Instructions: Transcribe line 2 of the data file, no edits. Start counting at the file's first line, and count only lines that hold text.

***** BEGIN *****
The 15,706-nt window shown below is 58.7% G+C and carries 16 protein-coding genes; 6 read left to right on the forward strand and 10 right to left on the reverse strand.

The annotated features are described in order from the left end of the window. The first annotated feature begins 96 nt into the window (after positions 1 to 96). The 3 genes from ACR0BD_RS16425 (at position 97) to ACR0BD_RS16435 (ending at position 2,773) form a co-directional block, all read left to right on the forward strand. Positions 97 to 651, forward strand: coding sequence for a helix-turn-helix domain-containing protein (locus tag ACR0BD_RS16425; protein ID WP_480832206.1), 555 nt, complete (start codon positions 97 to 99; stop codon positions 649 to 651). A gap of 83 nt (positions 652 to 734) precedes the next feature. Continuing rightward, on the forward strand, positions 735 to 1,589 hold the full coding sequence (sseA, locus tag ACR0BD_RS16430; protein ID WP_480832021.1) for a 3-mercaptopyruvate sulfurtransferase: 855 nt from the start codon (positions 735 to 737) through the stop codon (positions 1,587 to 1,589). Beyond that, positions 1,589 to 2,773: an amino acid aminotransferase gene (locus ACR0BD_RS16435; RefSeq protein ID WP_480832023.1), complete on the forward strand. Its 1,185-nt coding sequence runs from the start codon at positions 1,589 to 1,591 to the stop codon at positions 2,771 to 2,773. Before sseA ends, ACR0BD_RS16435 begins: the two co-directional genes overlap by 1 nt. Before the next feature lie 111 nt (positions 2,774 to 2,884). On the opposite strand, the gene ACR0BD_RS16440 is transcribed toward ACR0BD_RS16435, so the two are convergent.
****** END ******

The annotated features are described in order from the left end of the window. The first annotated feature begins 96 nt into the window (after positions 1 to 96). The 3 genes from ACR0BD_RS16425 (at position 97) to ACR0BD_RS16435 (ending at position 2,773) form a co-directional block, all read left to right on the forward strand. Positions 97 to 651, forward strand: coding sequence for a helix-turn-helix domain-containing protein (locus tag ACR0BD_RS16425; protein ID WP_480832206.1), 555 nt, complete (start codon positions 97 to 99; stop codon positions 649 to 651). A gap of 83 nt (positions 652 to 734) precedes the next feature. Continuing rightward, on the forward strand, positions 735 to 1,589 hold the full coding sequence (sseA, locus tag ACR0BD_RS16430; protein ID WP_480832021.1) for a 3-mercaptopyruvate sulfurtransferase: 855 nt from the start codon (positions 735 to 737) through the stop codon (positions 1,587 to 1,589). Beyond that, positions 1,589 to 2,773: an amino acid aminotransferase gene (locus ACR0BD_RS16435; RefSeq protein ID WP_480832023.1), complete on the forward strand. Its 1,185-nt coding sequence runs from the start codon at positions 1,589 to 1,591 to the stop codon at positions 2,771 to 2,773. Before sseA ends, ACR0BD_RS16435 begins: the two co-directional genes overlap by 1 nt. Before the next feature lie 111 nt (positions 2,774 to 2,884). On the opposite strand, the gene ACR0BD_RS16440 is transcribed toward ACR0BD_RS16435, so the two are convergent.